Geochemical investigations of sulphide-bearing tailings at Kristineberg Northern Sweden a few years after remediation.

Holmström H., Salmon S.U., Carlson E., Petrov P., Öhlander B.
Science of the Total Environment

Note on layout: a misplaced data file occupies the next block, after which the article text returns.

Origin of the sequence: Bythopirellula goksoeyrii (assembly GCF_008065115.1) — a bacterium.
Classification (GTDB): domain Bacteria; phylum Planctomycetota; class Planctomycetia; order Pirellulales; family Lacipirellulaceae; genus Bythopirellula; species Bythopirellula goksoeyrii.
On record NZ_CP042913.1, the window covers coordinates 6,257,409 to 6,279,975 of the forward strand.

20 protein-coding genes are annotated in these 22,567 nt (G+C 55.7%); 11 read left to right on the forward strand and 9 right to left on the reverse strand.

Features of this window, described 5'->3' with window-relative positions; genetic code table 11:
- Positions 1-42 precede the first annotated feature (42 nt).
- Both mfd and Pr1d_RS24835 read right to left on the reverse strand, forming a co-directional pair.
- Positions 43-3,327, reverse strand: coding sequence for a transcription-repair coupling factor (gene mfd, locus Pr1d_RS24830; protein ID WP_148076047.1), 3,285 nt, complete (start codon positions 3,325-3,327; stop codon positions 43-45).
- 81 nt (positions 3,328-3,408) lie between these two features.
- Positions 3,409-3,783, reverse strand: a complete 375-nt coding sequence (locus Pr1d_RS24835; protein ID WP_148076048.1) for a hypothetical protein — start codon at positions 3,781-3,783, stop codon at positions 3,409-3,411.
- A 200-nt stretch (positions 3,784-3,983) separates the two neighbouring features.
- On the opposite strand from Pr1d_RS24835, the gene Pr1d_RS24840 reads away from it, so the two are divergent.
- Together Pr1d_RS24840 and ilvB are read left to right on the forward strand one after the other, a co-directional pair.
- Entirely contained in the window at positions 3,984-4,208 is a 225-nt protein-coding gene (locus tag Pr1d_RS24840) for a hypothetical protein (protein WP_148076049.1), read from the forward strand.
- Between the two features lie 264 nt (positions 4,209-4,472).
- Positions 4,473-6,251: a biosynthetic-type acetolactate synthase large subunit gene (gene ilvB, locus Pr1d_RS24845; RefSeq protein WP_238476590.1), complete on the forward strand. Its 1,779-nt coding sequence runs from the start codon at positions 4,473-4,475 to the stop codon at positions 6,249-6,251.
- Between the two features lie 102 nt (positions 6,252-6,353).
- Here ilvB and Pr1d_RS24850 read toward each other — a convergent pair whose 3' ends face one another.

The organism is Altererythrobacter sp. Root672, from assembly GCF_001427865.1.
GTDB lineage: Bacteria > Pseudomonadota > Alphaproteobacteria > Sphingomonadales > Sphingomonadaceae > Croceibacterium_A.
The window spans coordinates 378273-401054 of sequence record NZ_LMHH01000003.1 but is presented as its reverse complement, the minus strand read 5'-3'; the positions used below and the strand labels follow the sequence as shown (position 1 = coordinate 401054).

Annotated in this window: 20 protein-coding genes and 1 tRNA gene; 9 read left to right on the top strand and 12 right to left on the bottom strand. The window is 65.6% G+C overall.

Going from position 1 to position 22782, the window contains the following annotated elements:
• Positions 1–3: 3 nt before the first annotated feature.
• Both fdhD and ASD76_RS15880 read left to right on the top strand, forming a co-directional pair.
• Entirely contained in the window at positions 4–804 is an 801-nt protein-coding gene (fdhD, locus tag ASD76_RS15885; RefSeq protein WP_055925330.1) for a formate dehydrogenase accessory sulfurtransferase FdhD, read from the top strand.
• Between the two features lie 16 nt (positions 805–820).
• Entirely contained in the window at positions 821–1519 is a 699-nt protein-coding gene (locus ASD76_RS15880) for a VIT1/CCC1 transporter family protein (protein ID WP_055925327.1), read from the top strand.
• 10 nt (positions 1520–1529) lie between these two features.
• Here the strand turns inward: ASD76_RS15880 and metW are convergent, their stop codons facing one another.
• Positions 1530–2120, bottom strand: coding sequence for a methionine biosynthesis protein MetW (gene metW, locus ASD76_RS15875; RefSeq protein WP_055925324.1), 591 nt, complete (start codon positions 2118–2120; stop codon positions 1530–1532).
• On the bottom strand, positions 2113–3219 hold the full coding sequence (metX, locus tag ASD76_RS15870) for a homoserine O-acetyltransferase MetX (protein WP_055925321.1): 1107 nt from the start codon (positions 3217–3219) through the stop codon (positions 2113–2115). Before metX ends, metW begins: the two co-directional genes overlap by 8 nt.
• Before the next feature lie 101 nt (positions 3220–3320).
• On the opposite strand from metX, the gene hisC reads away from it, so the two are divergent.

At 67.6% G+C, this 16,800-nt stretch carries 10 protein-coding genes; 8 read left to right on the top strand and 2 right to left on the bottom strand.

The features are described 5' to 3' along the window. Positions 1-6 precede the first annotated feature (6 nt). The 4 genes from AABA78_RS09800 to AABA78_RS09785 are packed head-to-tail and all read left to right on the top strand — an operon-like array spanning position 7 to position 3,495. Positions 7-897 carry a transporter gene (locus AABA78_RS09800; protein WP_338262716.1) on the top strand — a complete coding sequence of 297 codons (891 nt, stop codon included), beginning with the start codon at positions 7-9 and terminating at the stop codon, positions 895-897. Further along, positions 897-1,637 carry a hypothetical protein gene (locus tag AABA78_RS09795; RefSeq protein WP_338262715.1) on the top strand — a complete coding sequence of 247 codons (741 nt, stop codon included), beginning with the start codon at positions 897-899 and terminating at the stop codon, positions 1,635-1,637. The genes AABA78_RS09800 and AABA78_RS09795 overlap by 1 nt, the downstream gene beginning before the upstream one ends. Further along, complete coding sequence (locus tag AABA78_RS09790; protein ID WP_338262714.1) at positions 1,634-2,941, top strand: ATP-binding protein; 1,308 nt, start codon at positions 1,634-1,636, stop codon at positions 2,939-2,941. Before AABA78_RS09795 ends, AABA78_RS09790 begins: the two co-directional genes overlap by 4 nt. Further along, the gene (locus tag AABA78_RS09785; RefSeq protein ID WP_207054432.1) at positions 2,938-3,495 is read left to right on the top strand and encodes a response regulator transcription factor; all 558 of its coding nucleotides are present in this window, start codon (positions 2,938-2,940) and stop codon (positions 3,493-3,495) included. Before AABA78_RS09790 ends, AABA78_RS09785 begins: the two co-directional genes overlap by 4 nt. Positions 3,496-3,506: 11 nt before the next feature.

In the Kristineberg mining area in northern Sweden, massive, pyrite-rich Zn–Cu ores are intercalated in ca. 1.9 Ga volcano-sedimentary rocks. Investigations of a tailings impoundment remediated by means of both till coverage and raising the groundwater table have been undertaken. The aim of the study was to characterise the tailings with respect to mineralogy, the chemical composition of both the tailings and the pore water, and to try to identify the significant reactions that may have occurred before and after remediation. It was found that the oxidation front had reached down to depths of between approximately 0.1 and 1.15 m before remediation. The oxidation of sulfides has produced high concentrations of some metals in the pore water; up to 26, 16, 4.1, 2.7 and 82 mg/l have been measured for Al, Mn, Fe and Zn, respectively. Concentrations of metals such as Cd, Co, Cu, Ni and Pb are lower, with average concentrations of 18.4, 83.8, 45, 79.6 and 451 μg/l, respectively. Higher concentrations of major elements such as Ca, Fe, Mn, Mg and S have been measured at depth in pore water than at shallower levels. This is probably caused by flush out of elements after remediation and vertical transport from the upper parts before remediation. The pH is relatively high, approximately 5.5 at most depths in the tailings, except in and around the former oxidation zone where it is lower, and where the highest dissolved concentrations of elements such as As, Cd, Co, Cu, Pb and Zn occur. This is probably due to the release of metals secondarily retained below the oxidation front prior to the remediation. Since the groundwater table is raised, the groundwater reaches the retained metals, which leads to desorption of metals and dissolution of secondary minerals.